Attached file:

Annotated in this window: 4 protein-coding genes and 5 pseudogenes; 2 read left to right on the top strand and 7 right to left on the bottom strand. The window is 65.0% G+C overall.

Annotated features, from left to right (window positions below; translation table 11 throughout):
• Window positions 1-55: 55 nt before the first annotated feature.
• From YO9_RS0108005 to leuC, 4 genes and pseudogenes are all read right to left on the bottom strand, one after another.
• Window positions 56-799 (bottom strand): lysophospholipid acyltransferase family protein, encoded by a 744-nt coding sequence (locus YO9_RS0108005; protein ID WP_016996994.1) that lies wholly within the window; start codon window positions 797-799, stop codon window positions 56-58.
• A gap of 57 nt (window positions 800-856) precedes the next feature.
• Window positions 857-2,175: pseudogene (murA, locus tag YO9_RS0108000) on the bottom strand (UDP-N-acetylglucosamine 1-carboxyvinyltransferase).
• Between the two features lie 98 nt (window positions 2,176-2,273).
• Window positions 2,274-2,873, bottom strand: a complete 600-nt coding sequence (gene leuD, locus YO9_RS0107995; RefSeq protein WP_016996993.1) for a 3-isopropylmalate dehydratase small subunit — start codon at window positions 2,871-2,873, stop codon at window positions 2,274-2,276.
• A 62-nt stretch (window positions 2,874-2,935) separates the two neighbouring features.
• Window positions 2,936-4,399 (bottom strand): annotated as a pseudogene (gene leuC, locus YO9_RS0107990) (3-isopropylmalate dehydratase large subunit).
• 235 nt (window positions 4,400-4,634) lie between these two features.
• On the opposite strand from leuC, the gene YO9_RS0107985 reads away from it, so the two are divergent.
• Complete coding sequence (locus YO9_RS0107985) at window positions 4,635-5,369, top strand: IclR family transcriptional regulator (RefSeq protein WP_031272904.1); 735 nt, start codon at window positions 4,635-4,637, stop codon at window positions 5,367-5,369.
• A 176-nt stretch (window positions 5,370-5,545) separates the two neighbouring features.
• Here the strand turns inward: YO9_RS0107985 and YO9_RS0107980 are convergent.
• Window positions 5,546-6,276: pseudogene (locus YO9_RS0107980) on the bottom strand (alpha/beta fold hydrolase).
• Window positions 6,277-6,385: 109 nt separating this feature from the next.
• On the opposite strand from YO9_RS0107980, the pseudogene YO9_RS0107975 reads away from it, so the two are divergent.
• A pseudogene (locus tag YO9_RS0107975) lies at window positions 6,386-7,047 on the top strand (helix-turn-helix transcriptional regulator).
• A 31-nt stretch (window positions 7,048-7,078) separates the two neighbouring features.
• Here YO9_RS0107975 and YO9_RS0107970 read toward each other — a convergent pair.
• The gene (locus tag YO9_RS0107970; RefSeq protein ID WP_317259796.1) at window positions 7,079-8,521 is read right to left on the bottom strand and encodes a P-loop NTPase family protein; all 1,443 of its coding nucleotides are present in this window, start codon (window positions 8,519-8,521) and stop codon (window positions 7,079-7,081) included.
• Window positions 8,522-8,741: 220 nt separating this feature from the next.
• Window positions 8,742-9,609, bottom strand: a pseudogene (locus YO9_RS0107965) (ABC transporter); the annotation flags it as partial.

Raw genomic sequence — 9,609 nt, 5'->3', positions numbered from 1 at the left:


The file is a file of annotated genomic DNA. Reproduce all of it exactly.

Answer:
Annotated in this window: 4 protein-coding genes and 5 pseudogenes; 2 read left to right on the top strand and 7 right to left on the bottom strand. The window is 65.0% G+C overall.

Annotated features, from left to right (window positions below; translation table 11 throughout):
• Window positions 1-55: 55 nt before the first annotated feature.
• From YO9_RS0108005 to leuC, 4 genes and pseudogenes are all read right to left on the bottom strand, one after another.
• Window positions 56-799 (bottom strand): lysophospholipid acyltransferase family protein, encoded by a 744-nt coding sequence (locus YO9_RS0108005; protein ID WP_016996994.1) that lies wholly within the window; start codon window positions 797-799, stop codon window positions 56-58.
• A gap of 57 nt (window positions 800-856) precedes the next feature.
• Window positions 857-2,175: pseudogene (murA, locus tag YO9_RS0108000) on the bottom strand (UDP-N-acetylglucosamine 1-carboxyvinyltransferase).
• Between the two features lie 98 nt (window positions 2,176-2,273).
• Window positions 2,274-2,873, bottom strand: a complete 600-nt coding sequence (gene leuD, locus YO9_RS0107995; RefSeq protein WP_016996993.1) for a 3-isopropylmalate dehydratase small subunit — start codon at window positions 2,871-2,873, stop codon at window positions 2,274-2,276.
• A 62-nt stretch (window positions 2,874-2,935) separates the two neighbouring features.
• Window positions 2,936-4,399 (bottom strand): annotated as a pseudogene (gene leuC, locus YO9_RS0107990) (3-isopropylmalate dehydratase large subunit).
• 235 nt (window positions 4,400-4,634) lie between these two features.
• On the opposite strand from leuC, the gene YO9_RS0107985 reads away from it, so the two are divergent.
• Complete coding sequence (locus YO9_RS0107985) at window positions 4,635-5,369, top strand: IclR family transcriptional regulator (RefSeq protein WP_031272904.1); 735 nt, start codon at window positions 4,635-4,637, stop codon at window positions 5,367-5,369.
• A 176-nt stretch (window positions 5,370-5,545) separates the two neighbouring features.
• Here the strand turns inward: YO9_RS0107985 and YO9_RS0107980 are convergent.
• Window positions 5,546-6,276: pseudogene (locus YO9_RS0107980) on the bottom strand (alpha/beta fold hydrolase).
• Window positions 6,277-6,385: 109 nt separating this feature from the next.
• On the opposite strand from YO9_RS0107980, the pseudogene YO9_RS0107975 reads away from it, so the two are divergent.
• A pseudogene (locus tag YO9_RS0107975) lies at window positions 6,386-7,047 on the top strand (helix-turn-helix transcriptional regulator).
• A 31-nt stretch (window positions 7,048-7,078) separates the two neighbouring features.
• Here YO9_RS0107975 and YO9_RS0107970 read toward each other — a convergent pair.
• The gene (locus tag YO9_RS0107970; RefSeq protein ID WP_317259796.1) at window positions 7,079-8,521 is read right to left on the bottom strand and encodes a P-loop NTPase family protein; all 1,443 of its coding nucleotides are present in this window, start codon (window positions 8,519-8,521) and stop codon (window positions 7,079-7,081) included.
• Window positions 8,522-8,741: 220 nt separating this feature from the next.
• Window positions 8,742-9,609, bottom strand: a pseudogene (locus YO9_RS0107965) (ABC transporter); the annotation flags it as partial.

Raw genomic sequence — 9,609 nt, 5'->3', positions numbered from 1 at the left: